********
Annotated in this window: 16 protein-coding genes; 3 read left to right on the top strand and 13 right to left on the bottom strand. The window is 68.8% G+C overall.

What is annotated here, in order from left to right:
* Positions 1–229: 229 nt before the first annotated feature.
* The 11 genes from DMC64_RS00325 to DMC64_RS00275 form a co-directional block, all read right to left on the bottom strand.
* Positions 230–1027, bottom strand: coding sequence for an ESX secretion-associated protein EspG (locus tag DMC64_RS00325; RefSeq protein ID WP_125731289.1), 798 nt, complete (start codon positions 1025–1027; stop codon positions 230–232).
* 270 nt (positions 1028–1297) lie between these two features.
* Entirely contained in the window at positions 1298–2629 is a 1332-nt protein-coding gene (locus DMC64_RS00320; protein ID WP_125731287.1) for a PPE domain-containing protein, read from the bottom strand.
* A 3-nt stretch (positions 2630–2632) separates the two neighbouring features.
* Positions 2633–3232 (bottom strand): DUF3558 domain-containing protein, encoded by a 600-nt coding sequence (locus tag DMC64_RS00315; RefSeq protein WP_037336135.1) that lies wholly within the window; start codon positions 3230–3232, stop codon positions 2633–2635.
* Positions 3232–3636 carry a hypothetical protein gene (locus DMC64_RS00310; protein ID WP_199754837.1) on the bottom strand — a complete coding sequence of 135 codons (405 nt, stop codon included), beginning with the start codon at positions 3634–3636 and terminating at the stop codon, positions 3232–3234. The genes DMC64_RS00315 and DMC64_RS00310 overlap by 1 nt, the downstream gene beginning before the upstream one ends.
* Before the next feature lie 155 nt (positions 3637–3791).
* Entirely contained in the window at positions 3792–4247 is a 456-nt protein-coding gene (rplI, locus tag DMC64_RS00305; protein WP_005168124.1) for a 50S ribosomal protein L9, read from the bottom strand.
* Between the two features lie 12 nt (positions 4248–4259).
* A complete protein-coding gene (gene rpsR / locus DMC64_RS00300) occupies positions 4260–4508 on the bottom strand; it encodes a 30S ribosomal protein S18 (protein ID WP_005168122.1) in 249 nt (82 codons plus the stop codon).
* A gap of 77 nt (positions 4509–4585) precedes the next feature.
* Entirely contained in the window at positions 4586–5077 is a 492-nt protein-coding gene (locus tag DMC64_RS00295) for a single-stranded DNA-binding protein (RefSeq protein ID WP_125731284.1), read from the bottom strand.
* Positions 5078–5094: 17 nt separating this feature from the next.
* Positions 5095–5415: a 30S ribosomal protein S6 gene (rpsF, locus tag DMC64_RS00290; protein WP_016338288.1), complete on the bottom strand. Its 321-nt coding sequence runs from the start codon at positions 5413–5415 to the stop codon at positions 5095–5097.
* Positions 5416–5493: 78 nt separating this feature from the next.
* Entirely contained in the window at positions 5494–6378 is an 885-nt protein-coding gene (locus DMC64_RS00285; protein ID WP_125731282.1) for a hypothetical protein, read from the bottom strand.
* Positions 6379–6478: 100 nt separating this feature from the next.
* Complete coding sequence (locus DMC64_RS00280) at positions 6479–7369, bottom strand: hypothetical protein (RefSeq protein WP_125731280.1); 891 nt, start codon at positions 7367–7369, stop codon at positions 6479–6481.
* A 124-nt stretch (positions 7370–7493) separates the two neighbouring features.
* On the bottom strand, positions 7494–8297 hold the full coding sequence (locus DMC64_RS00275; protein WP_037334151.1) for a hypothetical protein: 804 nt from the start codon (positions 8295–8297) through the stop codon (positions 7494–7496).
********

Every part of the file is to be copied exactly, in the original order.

Annotated in this window: 16 protein-coding genes; 3 read left to right on the top strand and 13 right to left on the bottom strand. The window is 68.8% G+C overall.

What is annotated here, in order from left to right:
* Positions 1–229: 229 nt before the first annotated feature.
* The 11 genes from DMC64_RS00325 to DMC64_RS00275 form a co-directional block, all read right to left on the bottom strand.
* Positions 230–1027, bottom strand: coding sequence for an ESX secretion-associated protein EspG (locus tag DMC64_RS00325; RefSeq protein ID WP_125731289.1), 798 nt, complete (start codon positions 1025–1027; stop codon positions 230–232).
* 270 nt (positions 1028–1297) lie between these two features.
* Entirely contained in the window at positions 1298–2629 is a 1332-nt protein-coding gene (locus DMC64_RS00320; protein ID WP_125731287.1) for a PPE domain-containing protein, read from the bottom strand.
* A 3-nt stretch (positions 2630–2632) separates the two neighbouring features.
* Positions 2633–3232 (bottom strand): DUF3558 domain-containing protein, encoded by a 600-nt coding sequence (locus tag DMC64_RS00315; RefSeq protein WP_037336135.1) that lies wholly within the window; start codon positions 3230–3232, stop codon positions 2633–2635.
* Positions 3232–3636 carry a hypothetical protein gene (locus DMC64_RS00310; protein ID WP_199754837.1) on the bottom strand — a complete coding sequence of 135 codons (405 nt, stop codon included), beginning with the start codon at positions 3634–3636 and terminating at the stop codon, positions 3232–3234. The genes DMC64_RS00315 and DMC64_RS00310 overlap by 1 nt, the downstream gene beginning before the upstream one ends.
* Before the next feature lie 155 nt (positions 3637–3791).
* Entirely contained in the window at positions 3792–4247 is a 456-nt protein-coding gene (rplI, locus tag DMC64_RS00305; protein WP_005168124.1) for a 50S ribosomal protein L9, read from the bottom strand.
* Between the two features lie 12 nt (positions 4248–4259).
* A complete protein-coding gene (gene rpsR / locus DMC64_RS00300) occupies positions 4260–4508 on the bottom strand; it encodes a 30S ribosomal protein S18 (protein ID WP_005168122.1) in 249 nt (82 codons plus the stop codon).
* A gap of 77 nt (positions 4509–4585) precedes the next feature.
* Entirely contained in the window at positions 4586–5077 is a 492-nt protein-coding gene (locus tag DMC64_RS00295) for a single-stranded DNA-binding protein (RefSeq protein ID WP_125731284.1), read from the bottom strand.
* Positions 5078–5094: 17 nt separating this feature from the next.
* Positions 5095–5415: a 30S ribosomal protein S6 gene (rpsF, locus tag DMC64_RS00290; protein WP_016338288.1), complete on the bottom strand. Its 321-nt coding sequence runs from the start codon at positions 5413–5415 to the stop codon at positions 5095–5097.
* Positions 5416–5493: 78 nt separating this feature from the next.
* Entirely contained in the window at positions 5494–6378 is an 885-nt protein-coding gene (locus DMC64_RS00285; protein ID WP_125731282.1) for a hypothetical protein, read from the bottom strand.
* Positions 6379–6478: 100 nt separating this feature from the next.
* Complete coding sequence (locus DMC64_RS00280) at positions 6479–7369, bottom strand: hypothetical protein (RefSeq protein WP_125731280.1); 891 nt, start codon at positions 7367–7369, stop codon at positions 6479–6481.
* A 124-nt stretch (positions 7370–7493) separates the two neighbouring features.
* On the bottom strand, positions 7494–8297 hold the full coding sequence (locus DMC64_RS00275; protein WP_037334151.1) for a hypothetical protein: 804 nt from the start codon (positions 8295–8297) through the stop codon (positions 7494–7496).